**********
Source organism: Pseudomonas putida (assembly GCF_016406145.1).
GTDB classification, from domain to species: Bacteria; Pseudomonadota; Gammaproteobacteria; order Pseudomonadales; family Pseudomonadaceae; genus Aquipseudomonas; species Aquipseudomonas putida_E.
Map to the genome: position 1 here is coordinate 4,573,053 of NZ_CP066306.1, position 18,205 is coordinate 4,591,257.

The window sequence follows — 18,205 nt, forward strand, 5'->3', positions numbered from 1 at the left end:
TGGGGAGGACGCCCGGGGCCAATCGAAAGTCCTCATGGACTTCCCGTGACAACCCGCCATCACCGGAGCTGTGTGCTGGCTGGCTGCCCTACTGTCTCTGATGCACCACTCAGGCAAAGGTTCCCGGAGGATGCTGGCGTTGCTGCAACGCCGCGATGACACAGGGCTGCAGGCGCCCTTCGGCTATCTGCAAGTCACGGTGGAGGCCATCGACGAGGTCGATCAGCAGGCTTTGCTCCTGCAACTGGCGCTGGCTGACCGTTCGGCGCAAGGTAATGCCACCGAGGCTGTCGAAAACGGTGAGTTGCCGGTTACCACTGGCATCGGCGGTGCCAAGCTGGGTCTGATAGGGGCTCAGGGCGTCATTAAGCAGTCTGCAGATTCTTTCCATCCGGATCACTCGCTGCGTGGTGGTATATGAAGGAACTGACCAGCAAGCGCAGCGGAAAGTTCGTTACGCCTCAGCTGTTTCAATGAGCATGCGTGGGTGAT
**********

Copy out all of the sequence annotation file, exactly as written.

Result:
Source organism: Pseudomonas putida (assembly GCF_016406145.1).
GTDB classification, from domain to species: Bacteria; Pseudomonadota; Gammaproteobacteria; order Pseudomonadales; family Pseudomonadaceae; genus Aquipseudomonas; species Aquipseudomonas putida_E.
Map to the genome: position 1 here is coordinate 4,573,053 of NZ_CP066306.1, position 18,205 is coordinate 4,591,257.

The window sequence follows — 18,205 nt, forward strand, 5'->3', positions numbered from 1 at the left end:
TGGGGAGGACGCCCGGGGCCAATCGAAAGTCCTCATGGACTTCCCGTGACAACCCGCCATCACCGGAGCTGTGTGCTGGCTGGCTGCCCTACTGTCTCTGATGCACCACTCAGGCAAAGGTTCCCGGAGGATGCTGGCGTTGCTGCAACGCCGCGATGACACAGGGCTGCAGGCGCCCTTCGGCTATCTGCAAGTCACGGTGGAGGCCATCGACGAGGTCGATCAGCAGGCTTTGCTCCTGCAACTGGCGCTGGCTGACCGTTCGGCGCAAGGTAATGCCACCGAGGCTGTCGAAAACGGTGAGTTGCCGGTTACCACTGGCATCGGCGGTGCCAAGCTGGGTCTGATAGGGGCTCAGGGCGTCATTAAGCAGTCTGCAGATTCTTTCCATCCGGATCACTCGCTGCGTGGTGGTATATGAAGGAACTGACCAGCAAGCGCAGCGGAAAGTTCGTTACGCCTCAGCTGTTTCAATGAGCATGCGTGGGTGAT